Today the Truffle Barn boasts 520 French Oaks, which host Perigord French black truffles, and 88 Italian Stone Pines, which host white truffles (bianchetto) and will eventually also produce pine nuts.
Anna and Andy harvest their truffles with the help of their two German Shorthaired Pointers, Cyril and Nutmeg.
“They are not ideal truffle dogs, because they are hunting dogs and get distracted,” Anna says, “but they are robust farm dogs and perform very well. They are trained to locate the truffle and then mark the soil. Some are trained to just sit, while I find it’s easier if they mark with their paws. They get a treat if they get it right.”
Anna and Andy have maintained their commitment to be chemical and pesticide free, using biodegradable weed mats and only adding lime to increase the soil PH. Their broader sustainability goals are achieved by the farm operating entirely on solar power, with battery storage, while all the water used is rainwater captured and stored in water tanks and dams. They have also improved the efficiency of water runoff into their dams.
Anna studied permaculture after she resigned from her corporate role, and this has significantly informed their management of The Truffle Barn.
“It has been brilliant. It’s really changed our life and how we live down here.”
Anna and Andy are still living in a cabin as they build the house they hope will be completed next year. Their new home, which sits beautifully on a hill above the Wollondilly River, reflects their desire to minimise their carbon footprint, both during construction and for the life of the building. No plasterboard or paint has been used. The floor is concrete and the main materials are timber and hemp.
“Hemp is not commonly used as a building product in Australia, which is a shame because its insulation and fire rated properties are excellent.”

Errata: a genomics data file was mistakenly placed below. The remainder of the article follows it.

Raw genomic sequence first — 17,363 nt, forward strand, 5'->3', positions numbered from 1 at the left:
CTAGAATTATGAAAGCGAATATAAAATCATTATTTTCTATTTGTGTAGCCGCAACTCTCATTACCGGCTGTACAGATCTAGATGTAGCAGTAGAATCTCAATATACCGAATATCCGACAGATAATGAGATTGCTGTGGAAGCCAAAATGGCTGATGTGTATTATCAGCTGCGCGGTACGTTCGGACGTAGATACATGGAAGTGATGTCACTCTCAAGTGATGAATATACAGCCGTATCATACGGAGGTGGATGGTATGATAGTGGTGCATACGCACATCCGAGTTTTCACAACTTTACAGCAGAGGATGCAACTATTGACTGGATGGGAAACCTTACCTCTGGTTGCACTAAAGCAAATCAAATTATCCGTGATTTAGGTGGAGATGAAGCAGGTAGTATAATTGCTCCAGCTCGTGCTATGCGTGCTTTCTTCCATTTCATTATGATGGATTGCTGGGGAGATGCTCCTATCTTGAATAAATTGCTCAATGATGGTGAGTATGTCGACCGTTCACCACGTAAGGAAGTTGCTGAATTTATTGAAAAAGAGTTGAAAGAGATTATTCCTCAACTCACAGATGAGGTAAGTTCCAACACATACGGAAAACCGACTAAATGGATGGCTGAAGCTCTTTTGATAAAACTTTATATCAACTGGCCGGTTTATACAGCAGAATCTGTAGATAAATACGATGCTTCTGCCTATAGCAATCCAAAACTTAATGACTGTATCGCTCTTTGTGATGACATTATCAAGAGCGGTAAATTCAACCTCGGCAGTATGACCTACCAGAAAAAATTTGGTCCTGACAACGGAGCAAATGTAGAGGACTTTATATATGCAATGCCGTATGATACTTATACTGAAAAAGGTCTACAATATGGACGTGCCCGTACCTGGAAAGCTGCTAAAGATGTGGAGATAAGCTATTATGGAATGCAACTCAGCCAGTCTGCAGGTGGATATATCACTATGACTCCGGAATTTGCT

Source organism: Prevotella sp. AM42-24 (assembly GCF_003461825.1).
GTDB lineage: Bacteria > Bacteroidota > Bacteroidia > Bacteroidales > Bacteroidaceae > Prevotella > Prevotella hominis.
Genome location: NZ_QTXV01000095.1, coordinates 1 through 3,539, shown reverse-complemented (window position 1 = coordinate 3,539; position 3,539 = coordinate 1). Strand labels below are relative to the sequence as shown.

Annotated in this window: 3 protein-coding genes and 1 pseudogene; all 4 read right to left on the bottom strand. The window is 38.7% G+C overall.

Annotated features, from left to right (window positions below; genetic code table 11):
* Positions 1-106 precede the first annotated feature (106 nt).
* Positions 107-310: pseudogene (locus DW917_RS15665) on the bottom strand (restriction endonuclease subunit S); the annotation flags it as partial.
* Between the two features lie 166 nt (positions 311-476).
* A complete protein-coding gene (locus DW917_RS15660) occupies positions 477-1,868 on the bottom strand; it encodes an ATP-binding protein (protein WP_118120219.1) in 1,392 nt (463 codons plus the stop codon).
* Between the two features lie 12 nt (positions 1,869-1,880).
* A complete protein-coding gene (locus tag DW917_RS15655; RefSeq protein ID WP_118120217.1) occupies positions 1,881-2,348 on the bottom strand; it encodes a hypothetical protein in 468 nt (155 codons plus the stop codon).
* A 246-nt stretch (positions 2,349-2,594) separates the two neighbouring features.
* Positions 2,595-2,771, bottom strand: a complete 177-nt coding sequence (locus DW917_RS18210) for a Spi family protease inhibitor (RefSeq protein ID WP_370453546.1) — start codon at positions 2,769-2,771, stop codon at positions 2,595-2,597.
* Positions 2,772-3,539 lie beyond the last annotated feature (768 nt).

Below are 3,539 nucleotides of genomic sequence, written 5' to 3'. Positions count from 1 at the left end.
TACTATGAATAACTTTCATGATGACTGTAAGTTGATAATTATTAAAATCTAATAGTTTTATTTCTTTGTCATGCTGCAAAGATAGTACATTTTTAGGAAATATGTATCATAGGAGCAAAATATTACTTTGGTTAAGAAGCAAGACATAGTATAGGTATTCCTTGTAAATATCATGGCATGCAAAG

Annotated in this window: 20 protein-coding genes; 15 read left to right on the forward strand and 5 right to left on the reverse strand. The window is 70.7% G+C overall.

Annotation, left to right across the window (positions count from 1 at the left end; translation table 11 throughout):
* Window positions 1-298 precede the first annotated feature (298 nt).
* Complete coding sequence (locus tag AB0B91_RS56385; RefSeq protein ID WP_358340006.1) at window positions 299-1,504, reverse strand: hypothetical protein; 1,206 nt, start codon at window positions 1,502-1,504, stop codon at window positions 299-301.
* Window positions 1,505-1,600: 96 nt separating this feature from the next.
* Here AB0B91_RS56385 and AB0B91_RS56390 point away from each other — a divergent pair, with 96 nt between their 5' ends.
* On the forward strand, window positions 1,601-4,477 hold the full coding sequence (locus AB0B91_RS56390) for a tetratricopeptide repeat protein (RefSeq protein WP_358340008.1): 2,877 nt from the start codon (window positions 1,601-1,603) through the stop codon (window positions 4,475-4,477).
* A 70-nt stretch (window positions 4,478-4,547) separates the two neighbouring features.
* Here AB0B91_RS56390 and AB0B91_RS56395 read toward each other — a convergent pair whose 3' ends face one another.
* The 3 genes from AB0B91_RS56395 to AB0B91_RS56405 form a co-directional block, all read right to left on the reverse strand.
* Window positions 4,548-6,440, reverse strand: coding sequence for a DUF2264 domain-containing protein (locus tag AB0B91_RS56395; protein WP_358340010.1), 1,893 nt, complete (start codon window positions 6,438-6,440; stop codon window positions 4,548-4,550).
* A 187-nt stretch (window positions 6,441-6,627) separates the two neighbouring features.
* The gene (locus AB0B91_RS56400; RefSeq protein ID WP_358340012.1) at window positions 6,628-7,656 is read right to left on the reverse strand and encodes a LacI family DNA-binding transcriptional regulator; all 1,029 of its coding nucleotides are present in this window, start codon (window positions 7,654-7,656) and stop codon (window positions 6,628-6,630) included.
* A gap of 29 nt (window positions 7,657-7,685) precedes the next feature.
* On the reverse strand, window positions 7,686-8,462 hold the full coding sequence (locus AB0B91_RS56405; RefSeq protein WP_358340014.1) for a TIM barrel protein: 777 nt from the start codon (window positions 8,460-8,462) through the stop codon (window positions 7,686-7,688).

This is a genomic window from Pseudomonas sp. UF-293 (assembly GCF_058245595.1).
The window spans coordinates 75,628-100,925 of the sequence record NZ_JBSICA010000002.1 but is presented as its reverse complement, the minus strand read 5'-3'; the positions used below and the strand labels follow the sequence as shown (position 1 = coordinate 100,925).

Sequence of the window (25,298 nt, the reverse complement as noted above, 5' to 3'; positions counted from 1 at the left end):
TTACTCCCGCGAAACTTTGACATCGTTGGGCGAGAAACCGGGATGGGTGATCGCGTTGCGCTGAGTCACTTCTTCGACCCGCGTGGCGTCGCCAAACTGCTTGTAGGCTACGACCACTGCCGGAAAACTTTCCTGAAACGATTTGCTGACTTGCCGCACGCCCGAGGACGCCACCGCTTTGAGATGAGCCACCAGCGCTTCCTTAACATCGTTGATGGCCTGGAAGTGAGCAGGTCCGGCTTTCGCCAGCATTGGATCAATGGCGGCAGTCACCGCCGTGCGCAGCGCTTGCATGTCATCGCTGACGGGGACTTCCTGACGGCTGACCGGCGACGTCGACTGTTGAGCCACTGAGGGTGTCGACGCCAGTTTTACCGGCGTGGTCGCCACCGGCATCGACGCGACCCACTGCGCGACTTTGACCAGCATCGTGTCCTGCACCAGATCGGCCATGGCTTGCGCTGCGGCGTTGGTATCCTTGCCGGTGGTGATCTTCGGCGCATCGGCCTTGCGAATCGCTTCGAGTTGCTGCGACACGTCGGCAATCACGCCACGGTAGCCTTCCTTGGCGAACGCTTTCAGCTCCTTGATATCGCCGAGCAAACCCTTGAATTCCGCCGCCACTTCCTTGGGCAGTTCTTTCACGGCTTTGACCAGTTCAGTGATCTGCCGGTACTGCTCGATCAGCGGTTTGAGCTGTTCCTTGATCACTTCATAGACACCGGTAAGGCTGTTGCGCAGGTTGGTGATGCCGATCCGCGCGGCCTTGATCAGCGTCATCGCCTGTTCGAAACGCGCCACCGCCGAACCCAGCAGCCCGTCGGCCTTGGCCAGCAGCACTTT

They have a large kitchen garden, which provides vegetables in all seasons, and there is a cellar under the house for storage of any excess produce. This year, they have produced their first commercial crop of garlic.
Anna and Andy love their new life and have no doubt it has been the right decision to leave Sydney and pursue their passion for truffles.
They say it’s been important to become involved in the local community. They participate in several local organisations, including for agribusiness owners, and they have both become voluntary ambulance officers. This is important in Canyonleigh, where ambulance services have a long journey when they are called following a car or motorbike accident, a fall from a horse or even a plane crash at the nearby airfield.
Looking back, Andy says their naivety was a blessing.
“If we knew up front how much hard work was involved and how challenging it would be, we probably wouldn’t have started,” he admits.
Anna adds that all the stonework around the property was built from stones that they picked or dug up by hand from the trufferie plot and then moved with a wheelbarrow. They have calculated there are about 160 tonnes of rock in their Gabion cages.
“There’s no way you would embark on that process if you knew at the start what you would be doing,” she laughs.
The Truffle Barn produces fresh truffles for three months a year, from June to mid-September, and the rest of the year is spent pruning and maintaining the trufferie. This is vital to the success of the next season. While they have begun to think about diversification in the future, Andy notes they have learned that an agribusiness can become all-consuming.
“One of the reasons we made the tree change was to have more connection to the land and to each other, to enjoy more quality time,” he says. “The trap you can fall into with an agribusiness like this is that you can work seven days a week – more than you did in the corporate world.”
“We know we are producing really good truffles now and that is a really good feeling,” Anna adds. “We are proud of what we have achieved. I think we need to enjoy that for another couple of years before we start to branch out. There is a danger that you don’t pause for long enough and enjoy what you’ve done.”
For the moment then, Anna and Andy are stopping to smell the truffles.
For more information visit thetrufflebarn.com
Michael is the Gallery Manager at Michael Reid Southern Highlands. He has previously worked as a lawyer, journalist and senior practitioner in Australian corporate affairs.
Ashley discovered photography at the age of 15, which proved to be a lifeline for the academically challenged son of Lithuanian migrants. He has had a long and successful career and lives in The Southern Highlands.